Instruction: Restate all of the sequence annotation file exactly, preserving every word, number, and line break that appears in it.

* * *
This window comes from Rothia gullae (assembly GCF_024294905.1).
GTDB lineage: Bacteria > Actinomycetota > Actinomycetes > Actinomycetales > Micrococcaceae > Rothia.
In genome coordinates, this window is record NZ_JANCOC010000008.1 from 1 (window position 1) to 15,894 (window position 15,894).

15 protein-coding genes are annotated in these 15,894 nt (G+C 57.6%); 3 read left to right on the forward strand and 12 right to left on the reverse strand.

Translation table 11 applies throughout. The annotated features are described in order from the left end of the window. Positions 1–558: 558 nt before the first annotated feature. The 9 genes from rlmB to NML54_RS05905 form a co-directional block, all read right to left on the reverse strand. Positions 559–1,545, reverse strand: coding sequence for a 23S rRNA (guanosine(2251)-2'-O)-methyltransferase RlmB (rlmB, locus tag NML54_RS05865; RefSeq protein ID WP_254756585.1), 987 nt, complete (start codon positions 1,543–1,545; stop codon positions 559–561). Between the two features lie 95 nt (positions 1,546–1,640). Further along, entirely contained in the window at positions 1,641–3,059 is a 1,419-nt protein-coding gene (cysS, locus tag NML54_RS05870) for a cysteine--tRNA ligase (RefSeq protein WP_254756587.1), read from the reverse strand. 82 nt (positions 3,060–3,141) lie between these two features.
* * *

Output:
This window comes from Rothia gullae (assembly GCF_024294905.1).
GTDB lineage: Bacteria > Actinomycetota > Actinomycetes > Actinomycetales > Micrococcaceae > Rothia.
In genome coordinates, this window is record NZ_JANCOC010000008.1 from 1 (window position 1) to 15,894 (window position 15,894).

15 protein-coding genes are annotated in these 15,894 nt (G+C 57.6%); 3 read left to right on the forward strand and 12 right to left on the reverse strand.

Translation table 11 applies throughout. The annotated features are described in order from the left end of the window. Positions 1–558: 558 nt before the first annotated feature. The 9 genes from rlmB to NML54_RS05905 form a co-directional block, all read right to left on the reverse strand. Positions 559–1,545, reverse strand: coding sequence for a 23S rRNA (guanosine(2251)-2'-O)-methyltransferase RlmB (rlmB, locus tag NML54_RS05865; RefSeq protein ID WP_254756585.1), 987 nt, complete (start codon positions 1,543–1,545; stop codon positions 559–561). Between the two features lie 95 nt (positions 1,546–1,640). Further along, entirely contained in the window at positions 1,641–3,059 is a 1,419-nt protein-coding gene (cysS, locus tag NML54_RS05870) for a cysteine--tRNA ligase (RefSeq protein WP_254756587.1), read from the reverse strand. 82 nt (positions 3,060–3,141) lie between these two features.